With the outbreak of the revolution of 1910, the revolution that he and the PLM more than any other group or person, had paved the way for, Magon devoted the rest of his life to the anarchist cause. Through the influence of his ideas, large areas of land were expropriated by the peasants and worked in common by them under the banner of 'Land and Liberty', the motto of the PLM. This motto was later adopted by Emiliano Zapata, whose legacy inspires the EZLN rebels of the 1994 Southern Mexican uprising whose struggle continues today.
As the revolution began on November 20th 1910, Magon summed up the aims of PLM:
"The Liberal Party works for the welfare of the poor classes of the Mexican people. It does not impose a candidate (in the presidential election), because it will be up to the will of the people to settle the question. Do the people want a master? Well let them elect one. All the Liberal Party desires is to effect a change in the mind of the toiling people so that every man and woman should know that no one has the right to exploit anybody."
A fortnight later he explained the difference between the PLM and other opposition movements:
"Governments have to protect the right of property above all other rights. Do not expect then, that Madero will attack the right of property in favour of the working class. Open your eyes. Remember a phrase, simple and true and as truth indestructible, the emancipation of the workers must be the work of the workers themselves".
By January, PLM forces were fighting in six of Mexico's states. Major towns, as well as rural areas, were liberated by anarchists. In March a peasant army led by Zapata, and influenced by the Magonistas of the PLM, rose up in Morelos. By now the nationalist opposition of Madero had turned some of its guns away from the troops of Diaz and begun to attack the anarchists of the PLM.
In April, the PLM issued a manifesto to "the members of the party, to the anarchists of the world and the workers in general". Vast quantities were produced in Spanish and English to explain their attitude to the revolution:
"The Mexican Liberal Party is not fighting to destroy the dictator Porfirio Diaz in order to put in his place a new tyrant. The PLM is taking part in the actual insurrection with the deliberate and firm purpose of expropriating the land and the means of production and handing them over to the people, that is, each and every one of the inhabitants of Mexico without distinction of sex. This act we consider essential to open the gates for the effective emancipation of the Mexican people."
In massively illiterate Mexico, where many villages had only a handful of people able to read, the circulation of "Regeneración" had reached 27,000 a week. When Tijuana was liberated in May, most of Baja California came under PLM influence. They issued a manifesto "Take possession of the land...make a free and happy life without masters or tyrants".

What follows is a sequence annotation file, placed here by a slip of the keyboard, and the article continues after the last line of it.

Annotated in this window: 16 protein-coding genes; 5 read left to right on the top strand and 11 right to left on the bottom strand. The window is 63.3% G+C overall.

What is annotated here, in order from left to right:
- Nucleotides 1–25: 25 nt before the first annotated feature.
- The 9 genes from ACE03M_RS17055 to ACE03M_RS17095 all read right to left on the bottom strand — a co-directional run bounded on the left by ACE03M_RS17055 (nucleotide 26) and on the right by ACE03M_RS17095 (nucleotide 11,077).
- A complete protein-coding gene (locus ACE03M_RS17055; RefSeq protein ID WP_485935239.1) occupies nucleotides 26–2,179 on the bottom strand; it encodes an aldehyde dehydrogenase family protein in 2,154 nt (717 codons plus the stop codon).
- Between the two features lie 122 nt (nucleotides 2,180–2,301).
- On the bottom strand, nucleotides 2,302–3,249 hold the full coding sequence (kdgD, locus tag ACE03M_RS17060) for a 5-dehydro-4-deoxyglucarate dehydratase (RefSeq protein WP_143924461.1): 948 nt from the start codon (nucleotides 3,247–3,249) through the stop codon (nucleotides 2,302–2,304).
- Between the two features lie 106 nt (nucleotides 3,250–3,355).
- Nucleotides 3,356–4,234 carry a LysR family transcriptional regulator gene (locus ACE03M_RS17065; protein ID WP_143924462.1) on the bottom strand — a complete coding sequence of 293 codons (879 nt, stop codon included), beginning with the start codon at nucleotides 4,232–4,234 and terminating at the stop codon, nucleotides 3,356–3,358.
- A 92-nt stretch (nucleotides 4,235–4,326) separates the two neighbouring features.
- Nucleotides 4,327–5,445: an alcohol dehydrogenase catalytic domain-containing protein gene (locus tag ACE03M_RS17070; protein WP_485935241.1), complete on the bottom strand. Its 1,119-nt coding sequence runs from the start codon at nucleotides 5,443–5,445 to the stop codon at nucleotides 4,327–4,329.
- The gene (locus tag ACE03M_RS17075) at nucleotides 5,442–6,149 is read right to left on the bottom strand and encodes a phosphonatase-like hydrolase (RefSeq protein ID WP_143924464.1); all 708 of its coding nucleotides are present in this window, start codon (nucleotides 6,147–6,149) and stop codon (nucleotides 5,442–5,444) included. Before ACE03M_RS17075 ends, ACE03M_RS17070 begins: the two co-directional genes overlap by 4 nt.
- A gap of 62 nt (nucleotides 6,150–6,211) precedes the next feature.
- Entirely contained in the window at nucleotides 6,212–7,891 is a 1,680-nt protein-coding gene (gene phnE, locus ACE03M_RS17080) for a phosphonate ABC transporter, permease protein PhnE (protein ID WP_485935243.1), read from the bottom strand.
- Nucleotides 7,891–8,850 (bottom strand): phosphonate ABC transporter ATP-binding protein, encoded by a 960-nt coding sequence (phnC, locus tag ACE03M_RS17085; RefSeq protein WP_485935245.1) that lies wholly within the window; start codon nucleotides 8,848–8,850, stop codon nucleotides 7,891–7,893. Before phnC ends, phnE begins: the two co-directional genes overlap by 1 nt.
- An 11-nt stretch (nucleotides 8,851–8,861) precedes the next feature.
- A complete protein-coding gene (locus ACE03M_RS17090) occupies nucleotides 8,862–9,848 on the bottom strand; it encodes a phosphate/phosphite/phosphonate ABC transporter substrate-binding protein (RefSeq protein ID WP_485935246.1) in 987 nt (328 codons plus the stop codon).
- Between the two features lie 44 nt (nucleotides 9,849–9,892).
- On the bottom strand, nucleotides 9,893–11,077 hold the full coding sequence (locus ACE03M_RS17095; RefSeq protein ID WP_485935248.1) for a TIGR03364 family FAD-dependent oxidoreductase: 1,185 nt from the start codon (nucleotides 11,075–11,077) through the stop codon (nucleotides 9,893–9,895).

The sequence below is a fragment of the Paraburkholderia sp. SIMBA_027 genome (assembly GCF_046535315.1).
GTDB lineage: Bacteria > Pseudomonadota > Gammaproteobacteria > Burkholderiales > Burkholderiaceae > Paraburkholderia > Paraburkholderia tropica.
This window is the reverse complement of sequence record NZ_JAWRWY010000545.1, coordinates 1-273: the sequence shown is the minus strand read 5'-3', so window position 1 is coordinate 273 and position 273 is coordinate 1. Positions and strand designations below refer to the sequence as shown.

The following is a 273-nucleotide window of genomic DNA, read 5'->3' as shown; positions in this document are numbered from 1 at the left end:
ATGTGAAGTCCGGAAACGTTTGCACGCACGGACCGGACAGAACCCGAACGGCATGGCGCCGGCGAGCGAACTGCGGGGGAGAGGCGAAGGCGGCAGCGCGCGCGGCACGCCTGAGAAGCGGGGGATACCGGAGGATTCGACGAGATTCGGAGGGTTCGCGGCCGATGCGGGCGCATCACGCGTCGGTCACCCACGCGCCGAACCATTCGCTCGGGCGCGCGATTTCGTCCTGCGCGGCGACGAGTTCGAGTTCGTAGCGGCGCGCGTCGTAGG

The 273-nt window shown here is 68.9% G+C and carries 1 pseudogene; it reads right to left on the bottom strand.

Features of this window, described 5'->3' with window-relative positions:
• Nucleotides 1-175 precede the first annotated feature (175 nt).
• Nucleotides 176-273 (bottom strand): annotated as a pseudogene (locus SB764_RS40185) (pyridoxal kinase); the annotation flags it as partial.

That month saw Madero sign a peace treaty with Diaz and take over as President of Mexico. Military attacks on the PLM increased, and towns were retaken by government troops. Prisoners were murdered by the new regime, sometimes after being made to dig their own graves. At a meeting in Los Angeles, Magon was asked to accept the treaty but replied "...until the land was distributed to the peasants and the instruments of production were in the hands of the workers, the liberals would never lay down their arms".
Along with many leading PLM organisers, Magon was arrested (again) by the US authorities. The rebels were slandered as "bandits" and repression in both Mexico and the US reached new heights. Despite the setbacks caused by their relatively small size in a gigantic country, the attacks they suffered from the armies of two countries, and the terrible revenge exacted by the rich and their agents, new uprisings broke out in Senora, Durango and Coahuila.
Such was the support for their ideas, that even the conservative British TUC felt obliged to invite Honore Jaxon, Treasurer and European representative of the PLM, to address their 1911 conference. One solidarity action especially worth mentioning was the 24-hour strike by two army units in Portugal protesting against the arrest of PLM militants by the US government.
A new manifesto, emphasising their anarchism, was issued in September:
"The same effort and the same sacrifices that are required to raise to power a governor - that is to say a tyrant - will achieve the expropriation of the fortunes the rich keep from you. It is for you, then, to choose. Either a new governor - that is to say a new yoke - or life redeeming expropriation and the abolition of all imposition, religious, political or any other kind".